Catch Inter Arma on tour with Deafheaven and Carcass this fall

Catch Inter Arma on tour with Deafheaven and Carcass this fall

As a whole, the album Paradise Gallows is pretty extraordinary. Inter Arma took some big risks on this piece by incorporating so many different styles, but they pulled it all off with such precision that it worked—and that really demands some respect. There aren’t a whole lot of bands in the world that can be so multi-dimensional, especially on the same album. (ESPECIALLY without sounding super abrupt and/or tacky.) I still haven’t listened to any more of Inter Arma’s releases (don’t worry, I’ll catch up and properly educate myself before Thanksgiving), but I’ve heard enough on this one album that I’ll gladly pay money to go see them throw down live. In fact, I am looking forward to seeing them for the first time now just as much as I’m looking forward to getting my Carcass fix. Everybody celebrates the holidays in a different way; my plan is to have my mind blown by Inter Arma, go to the bar and have a sip during Deafheaven, and drunkenly thrash my brains out for Carcass. I guess there will be turkey in there somewhere.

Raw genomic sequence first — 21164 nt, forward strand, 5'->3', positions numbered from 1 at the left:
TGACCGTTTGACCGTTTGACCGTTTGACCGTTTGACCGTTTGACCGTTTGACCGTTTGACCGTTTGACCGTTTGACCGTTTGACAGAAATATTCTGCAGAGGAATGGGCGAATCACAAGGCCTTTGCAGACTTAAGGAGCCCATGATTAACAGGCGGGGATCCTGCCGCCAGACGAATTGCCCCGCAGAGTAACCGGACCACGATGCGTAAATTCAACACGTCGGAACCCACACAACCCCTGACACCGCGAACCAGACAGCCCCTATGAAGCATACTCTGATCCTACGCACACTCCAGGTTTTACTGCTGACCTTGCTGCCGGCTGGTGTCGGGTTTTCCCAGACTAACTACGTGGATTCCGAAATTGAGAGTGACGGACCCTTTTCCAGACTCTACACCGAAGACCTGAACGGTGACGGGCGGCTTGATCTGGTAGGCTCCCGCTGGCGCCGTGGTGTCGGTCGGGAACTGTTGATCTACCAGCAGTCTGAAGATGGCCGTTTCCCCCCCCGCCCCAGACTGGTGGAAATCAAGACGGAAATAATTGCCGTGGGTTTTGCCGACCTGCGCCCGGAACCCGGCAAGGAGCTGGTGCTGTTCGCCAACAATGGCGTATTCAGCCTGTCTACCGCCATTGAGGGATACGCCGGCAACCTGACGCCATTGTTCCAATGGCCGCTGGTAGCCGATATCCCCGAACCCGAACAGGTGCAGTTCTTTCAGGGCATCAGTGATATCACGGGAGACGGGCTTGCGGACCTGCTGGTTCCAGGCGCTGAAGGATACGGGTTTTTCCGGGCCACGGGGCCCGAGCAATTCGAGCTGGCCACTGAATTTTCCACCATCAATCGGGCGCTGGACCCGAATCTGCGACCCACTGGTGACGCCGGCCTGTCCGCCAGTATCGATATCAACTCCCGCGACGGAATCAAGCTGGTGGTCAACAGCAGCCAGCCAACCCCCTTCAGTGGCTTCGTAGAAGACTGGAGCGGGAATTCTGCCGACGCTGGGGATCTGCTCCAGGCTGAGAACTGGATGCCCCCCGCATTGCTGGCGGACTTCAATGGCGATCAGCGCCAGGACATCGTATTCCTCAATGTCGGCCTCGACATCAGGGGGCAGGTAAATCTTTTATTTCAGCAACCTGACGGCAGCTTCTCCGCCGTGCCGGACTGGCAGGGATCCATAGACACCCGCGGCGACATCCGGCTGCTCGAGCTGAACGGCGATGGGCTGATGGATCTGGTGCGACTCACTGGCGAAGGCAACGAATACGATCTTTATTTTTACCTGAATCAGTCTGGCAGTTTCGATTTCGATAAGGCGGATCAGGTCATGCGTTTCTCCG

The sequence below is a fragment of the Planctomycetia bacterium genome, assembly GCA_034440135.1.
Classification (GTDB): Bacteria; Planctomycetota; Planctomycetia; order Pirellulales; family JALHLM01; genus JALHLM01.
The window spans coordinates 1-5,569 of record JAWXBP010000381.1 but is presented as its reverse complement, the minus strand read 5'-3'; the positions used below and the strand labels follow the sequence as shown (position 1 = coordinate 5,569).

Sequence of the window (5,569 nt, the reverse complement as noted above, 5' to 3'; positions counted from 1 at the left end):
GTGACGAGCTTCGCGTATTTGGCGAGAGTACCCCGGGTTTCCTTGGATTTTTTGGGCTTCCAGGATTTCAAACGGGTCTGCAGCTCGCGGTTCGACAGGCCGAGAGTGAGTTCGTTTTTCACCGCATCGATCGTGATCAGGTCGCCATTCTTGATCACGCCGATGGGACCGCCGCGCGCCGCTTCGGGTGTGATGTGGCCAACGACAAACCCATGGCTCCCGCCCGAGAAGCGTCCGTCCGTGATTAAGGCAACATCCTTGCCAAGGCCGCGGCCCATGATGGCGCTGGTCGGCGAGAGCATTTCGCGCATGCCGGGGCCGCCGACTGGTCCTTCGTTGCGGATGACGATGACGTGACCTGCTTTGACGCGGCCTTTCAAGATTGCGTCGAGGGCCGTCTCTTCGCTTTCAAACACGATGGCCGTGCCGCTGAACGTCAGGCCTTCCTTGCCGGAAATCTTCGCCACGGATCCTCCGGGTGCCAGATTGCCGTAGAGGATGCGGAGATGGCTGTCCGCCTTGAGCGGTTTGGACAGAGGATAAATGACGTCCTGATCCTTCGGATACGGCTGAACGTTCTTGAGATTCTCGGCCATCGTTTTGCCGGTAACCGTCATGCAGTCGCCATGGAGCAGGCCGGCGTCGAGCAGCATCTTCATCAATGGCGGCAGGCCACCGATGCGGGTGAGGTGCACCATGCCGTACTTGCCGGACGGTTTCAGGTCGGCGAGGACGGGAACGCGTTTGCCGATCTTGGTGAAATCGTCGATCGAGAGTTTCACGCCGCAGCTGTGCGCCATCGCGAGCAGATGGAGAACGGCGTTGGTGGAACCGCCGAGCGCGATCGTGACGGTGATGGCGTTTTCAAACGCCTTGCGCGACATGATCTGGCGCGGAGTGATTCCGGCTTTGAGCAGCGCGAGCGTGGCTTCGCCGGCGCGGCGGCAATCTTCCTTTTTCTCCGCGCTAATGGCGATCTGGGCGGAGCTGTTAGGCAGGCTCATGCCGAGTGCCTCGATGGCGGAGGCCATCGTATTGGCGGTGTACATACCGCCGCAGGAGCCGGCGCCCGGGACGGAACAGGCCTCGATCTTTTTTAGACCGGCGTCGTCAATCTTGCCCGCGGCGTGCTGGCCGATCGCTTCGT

Check out Inter Arma on Facebook, Twitter, or visit their bandcamp page to listen to (and purchase — digital or 2xLP options!) Paradise Gallows now:


Amanda is a stereotypical cat lady with a penchant for death metal. Her idea of a perfect Sunday morning includes coffee, fur, egg sandwiches, and some really loud records. When she isn't tending to her urban farm, she can occasionally be sighted around the east coast traveling for shows and festivals. Her quest for enlightenment and good metal never ends.